physical activity of that intensity per week, accumulated in bouts of 10 or more minutes.

In the York study, 129 participants aged 18 to 64 walked or jogged on a treadmill at a speed that they felt corresponded to light, moderate and vigorous intensity. Researchers asked them to judge the intensity based on how warm and out of breath they felt.

Most of the study participants were young, normal-weight women with poor cardiovascular fitness, the researchers said. More than half, 57 per cent, said they met the minimum guidelines for moderate intensity physical activity.

But they underestimated how hard they should be working to achieve moderate and vigorous intensity, the researchers found.

"In conclusion, this is the first study to determine that adults of different sexes, ethnicities and body mass index classifications underestimate moderate and vigorous intensity physical activity, and underestimate the physical activity intensity recommended for health," Prof. Jennifer Kuk of the School of Kinesiology and Health Science at York and her co-authors said.

The guidelines say that for adults to achieve a moderate intensity, their heart rates should be within the range of 64 to 76 per cent of their maximum heart rate and between 77 to 83 per cent for vigorous intensity.

"With a lot of health promotion campaigns nowadays, they like to say exercise is easy, everybody can do it. So that may have changed how people perceive moderate and vigorous intensity exercise," said Ruth Brown, a co-author of the York paper.

The York team suggested new, subjective descriptions for moderate and vigorous intensity may be needed to help people to correctly interpret the guidelines.

Brown's tips include:

  • Use the heart rate rule of thumb of 220 minus your age to get the maximum.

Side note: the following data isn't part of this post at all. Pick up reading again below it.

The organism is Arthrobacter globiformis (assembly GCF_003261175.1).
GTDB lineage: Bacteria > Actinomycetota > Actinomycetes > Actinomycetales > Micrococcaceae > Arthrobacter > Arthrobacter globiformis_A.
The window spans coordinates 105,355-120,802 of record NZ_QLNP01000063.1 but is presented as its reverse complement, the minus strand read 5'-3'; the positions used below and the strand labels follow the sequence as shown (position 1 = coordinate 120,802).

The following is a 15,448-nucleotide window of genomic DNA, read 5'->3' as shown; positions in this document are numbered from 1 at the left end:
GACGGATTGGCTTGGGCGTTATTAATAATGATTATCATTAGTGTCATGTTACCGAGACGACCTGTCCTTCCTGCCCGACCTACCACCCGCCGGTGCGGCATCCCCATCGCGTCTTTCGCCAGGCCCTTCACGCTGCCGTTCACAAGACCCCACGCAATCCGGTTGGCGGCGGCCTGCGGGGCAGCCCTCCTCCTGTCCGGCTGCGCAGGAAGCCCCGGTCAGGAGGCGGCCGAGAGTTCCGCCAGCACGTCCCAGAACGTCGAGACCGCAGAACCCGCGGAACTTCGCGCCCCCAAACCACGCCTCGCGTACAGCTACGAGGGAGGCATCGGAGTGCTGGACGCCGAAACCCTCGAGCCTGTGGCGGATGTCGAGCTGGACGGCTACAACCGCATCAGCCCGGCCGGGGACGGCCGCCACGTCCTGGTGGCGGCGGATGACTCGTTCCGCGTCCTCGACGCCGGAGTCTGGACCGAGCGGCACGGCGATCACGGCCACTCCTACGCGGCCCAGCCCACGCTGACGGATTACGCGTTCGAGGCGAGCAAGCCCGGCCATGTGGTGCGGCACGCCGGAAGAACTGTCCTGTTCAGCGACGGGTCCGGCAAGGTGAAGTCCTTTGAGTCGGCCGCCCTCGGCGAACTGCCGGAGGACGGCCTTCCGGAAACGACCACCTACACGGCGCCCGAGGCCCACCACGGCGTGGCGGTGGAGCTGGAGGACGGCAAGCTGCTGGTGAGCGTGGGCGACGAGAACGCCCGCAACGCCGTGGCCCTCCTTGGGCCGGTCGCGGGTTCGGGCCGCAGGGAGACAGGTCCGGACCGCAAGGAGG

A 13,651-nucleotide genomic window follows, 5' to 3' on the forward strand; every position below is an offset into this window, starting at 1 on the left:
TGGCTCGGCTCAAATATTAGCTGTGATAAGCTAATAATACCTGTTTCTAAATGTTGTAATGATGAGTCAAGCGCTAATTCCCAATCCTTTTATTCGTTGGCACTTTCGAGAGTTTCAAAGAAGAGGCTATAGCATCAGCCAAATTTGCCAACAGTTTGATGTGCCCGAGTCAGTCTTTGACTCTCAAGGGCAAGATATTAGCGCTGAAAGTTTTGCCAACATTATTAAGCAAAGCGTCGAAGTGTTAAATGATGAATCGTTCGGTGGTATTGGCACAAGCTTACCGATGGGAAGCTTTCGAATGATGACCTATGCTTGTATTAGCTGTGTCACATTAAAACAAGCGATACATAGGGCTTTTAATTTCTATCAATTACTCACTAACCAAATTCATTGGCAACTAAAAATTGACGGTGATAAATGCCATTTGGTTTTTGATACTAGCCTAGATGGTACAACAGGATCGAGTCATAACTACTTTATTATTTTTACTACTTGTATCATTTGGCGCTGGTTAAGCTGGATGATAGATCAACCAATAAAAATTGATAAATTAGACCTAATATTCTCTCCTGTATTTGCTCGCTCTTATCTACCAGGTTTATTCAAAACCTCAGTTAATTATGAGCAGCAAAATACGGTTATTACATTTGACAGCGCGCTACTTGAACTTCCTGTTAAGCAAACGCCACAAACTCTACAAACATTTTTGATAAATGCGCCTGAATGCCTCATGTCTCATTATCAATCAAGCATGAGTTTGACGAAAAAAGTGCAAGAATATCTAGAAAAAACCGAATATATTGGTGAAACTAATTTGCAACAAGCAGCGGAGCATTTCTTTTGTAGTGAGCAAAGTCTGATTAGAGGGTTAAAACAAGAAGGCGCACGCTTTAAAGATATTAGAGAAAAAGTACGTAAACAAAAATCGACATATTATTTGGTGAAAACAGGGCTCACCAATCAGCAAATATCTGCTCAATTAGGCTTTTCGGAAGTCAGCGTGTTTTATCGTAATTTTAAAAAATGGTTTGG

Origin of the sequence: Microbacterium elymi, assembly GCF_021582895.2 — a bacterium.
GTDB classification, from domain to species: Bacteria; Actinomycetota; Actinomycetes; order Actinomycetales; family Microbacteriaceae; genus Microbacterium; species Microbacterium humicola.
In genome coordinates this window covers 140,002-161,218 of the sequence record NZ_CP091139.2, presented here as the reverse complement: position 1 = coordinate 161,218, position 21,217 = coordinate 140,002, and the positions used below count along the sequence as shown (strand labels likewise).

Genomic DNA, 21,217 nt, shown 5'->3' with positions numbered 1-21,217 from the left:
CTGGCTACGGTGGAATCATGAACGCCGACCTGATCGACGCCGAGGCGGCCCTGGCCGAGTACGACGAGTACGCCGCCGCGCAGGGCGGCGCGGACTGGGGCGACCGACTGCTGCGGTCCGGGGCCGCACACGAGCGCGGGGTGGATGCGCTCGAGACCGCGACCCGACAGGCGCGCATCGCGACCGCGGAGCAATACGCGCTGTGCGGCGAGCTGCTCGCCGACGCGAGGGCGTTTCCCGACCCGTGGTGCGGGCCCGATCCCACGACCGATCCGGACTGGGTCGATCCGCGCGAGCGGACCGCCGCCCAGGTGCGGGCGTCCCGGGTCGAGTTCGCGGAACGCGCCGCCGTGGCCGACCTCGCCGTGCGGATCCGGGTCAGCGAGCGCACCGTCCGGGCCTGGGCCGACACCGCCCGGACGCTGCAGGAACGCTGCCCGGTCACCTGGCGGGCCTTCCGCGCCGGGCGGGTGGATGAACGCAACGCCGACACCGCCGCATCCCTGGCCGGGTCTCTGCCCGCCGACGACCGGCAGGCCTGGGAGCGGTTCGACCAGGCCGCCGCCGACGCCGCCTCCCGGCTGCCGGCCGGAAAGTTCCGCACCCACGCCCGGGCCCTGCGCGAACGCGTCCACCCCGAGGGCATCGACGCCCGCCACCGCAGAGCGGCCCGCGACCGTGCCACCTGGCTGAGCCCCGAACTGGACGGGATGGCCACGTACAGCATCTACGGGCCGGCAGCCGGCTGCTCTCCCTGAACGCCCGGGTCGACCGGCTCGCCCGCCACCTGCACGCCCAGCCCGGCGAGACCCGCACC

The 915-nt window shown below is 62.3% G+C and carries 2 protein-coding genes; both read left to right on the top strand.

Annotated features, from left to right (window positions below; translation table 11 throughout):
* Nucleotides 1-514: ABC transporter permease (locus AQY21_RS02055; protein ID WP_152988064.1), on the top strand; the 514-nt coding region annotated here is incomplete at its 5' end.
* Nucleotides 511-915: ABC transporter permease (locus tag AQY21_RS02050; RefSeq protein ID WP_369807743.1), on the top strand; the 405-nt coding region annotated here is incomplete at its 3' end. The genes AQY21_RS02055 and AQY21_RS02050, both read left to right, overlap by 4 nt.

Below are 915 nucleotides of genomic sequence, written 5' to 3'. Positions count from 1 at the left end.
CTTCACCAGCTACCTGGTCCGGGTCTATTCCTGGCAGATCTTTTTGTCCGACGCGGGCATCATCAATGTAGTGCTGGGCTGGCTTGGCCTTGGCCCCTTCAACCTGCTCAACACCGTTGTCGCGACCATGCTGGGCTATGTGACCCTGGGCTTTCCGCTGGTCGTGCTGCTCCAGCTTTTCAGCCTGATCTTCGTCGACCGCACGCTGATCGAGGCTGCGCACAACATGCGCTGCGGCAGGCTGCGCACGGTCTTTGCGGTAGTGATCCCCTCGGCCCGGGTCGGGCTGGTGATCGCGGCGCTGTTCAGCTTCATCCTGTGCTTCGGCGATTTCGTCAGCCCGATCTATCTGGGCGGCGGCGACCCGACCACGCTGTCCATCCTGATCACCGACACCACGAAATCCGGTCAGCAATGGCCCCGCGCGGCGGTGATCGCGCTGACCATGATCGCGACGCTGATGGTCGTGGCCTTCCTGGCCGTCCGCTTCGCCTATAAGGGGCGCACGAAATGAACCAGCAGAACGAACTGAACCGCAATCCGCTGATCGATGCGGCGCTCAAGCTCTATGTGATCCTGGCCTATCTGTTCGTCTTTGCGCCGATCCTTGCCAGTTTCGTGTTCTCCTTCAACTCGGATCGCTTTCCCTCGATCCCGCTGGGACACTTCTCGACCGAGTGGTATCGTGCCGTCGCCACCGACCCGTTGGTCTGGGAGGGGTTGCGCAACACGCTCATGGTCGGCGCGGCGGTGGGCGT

• Pay attention to your breathing rate. You should be starting to feel more out of breath.
  • You should be sweating and getting warmer.
  • Try the talk test — you should be having more difficulty talking or holding a conversation.

Brown raised another potential issue. Sometimes she sees people working out at the gym doing the same exercise on the same machine at the same level each time without taking into account that they're getting fitter and need to increase the intensity to get fitter.

The York researchers acknowledged limitations of the study, such as how the results need to be verified in older populations.

In the Statistics Canada report, self-reported walking and gardening accounted for much of the discrepancy between self reports and measurements for the older group.

The Statistics Canada questionnaire didn't ask about active transport, such as walking or cycling to school or work, or physical activity on the job or at school. It was based on a total of 7,158 participants from the 2007 to 2009 and 2009 to 2011 Canadian Health Measures Survey,

The findings were published in Wednesday's issue of the agency's Health Reports.

With files from CBC's Melanie Glanz and Pauline Dakin